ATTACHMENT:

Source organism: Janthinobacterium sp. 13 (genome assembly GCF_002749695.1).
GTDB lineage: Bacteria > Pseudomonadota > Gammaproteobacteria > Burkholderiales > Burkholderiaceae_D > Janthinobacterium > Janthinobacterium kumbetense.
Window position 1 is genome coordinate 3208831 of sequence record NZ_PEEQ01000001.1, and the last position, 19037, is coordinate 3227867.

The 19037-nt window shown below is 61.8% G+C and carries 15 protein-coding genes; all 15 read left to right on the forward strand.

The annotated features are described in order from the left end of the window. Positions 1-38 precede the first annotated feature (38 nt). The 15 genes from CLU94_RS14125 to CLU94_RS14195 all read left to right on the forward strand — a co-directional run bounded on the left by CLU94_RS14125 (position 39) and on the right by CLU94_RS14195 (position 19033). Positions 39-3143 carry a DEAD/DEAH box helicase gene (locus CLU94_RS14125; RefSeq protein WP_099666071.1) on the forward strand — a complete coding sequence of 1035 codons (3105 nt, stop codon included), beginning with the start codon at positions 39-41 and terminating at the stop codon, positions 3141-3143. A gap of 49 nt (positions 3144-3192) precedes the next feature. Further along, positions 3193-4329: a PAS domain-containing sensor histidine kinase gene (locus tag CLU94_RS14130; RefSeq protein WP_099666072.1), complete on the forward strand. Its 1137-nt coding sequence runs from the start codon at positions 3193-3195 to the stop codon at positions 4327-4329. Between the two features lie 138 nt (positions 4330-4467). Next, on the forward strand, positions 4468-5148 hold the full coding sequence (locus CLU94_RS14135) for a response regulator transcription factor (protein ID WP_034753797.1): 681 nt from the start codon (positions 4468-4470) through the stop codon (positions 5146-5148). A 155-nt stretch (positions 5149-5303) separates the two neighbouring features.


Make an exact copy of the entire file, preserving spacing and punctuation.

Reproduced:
Source organism: Janthinobacterium sp. 13 (genome assembly GCF_002749695.1).
GTDB lineage: Bacteria > Pseudomonadota > Gammaproteobacteria > Burkholderiales > Burkholderiaceae_D > Janthinobacterium > Janthinobacterium kumbetense.
Window position 1 is genome coordinate 3208831 of sequence record NZ_PEEQ01000001.1, and the last position, 19037, is coordinate 3227867.

The 19037-nt window shown below is 61.8% G+C and carries 15 protein-coding genes; all 15 read left to right on the forward strand.

The annotated features are described in order from the left end of the window. Positions 1-38 precede the first annotated feature (38 nt). The 15 genes from CLU94_RS14125 to CLU94_RS14195 all read left to right on the forward strand — a co-directional run bounded on the left by CLU94_RS14125 (position 39) and on the right by CLU94_RS14195 (position 19033). Positions 39-3143 carry a DEAD/DEAH box helicase gene (locus CLU94_RS14125; RefSeq protein WP_099666071.1) on the forward strand — a complete coding sequence of 1035 codons (3105 nt, stop codon included), beginning with the start codon at positions 39-41 and terminating at the stop codon, positions 3141-3143. A gap of 49 nt (positions 3144-3192) precedes the next feature. Further along, positions 3193-4329: a PAS domain-containing sensor histidine kinase gene (locus tag CLU94_RS14130; RefSeq protein WP_099666072.1), complete on the forward strand. Its 1137-nt coding sequence runs from the start codon at positions 3193-3195 to the stop codon at positions 4327-4329. Between the two features lie 138 nt (positions 4330-4467). Next, on the forward strand, positions 4468-5148 hold the full coding sequence (locus CLU94_RS14135) for a response regulator transcription factor (protein ID WP_034753797.1): 681 nt from the start codon (positions 4468-4470) through the stop codon (positions 5146-5148). A 155-nt stretch (positions 5149-5303) separates the two neighbouring features.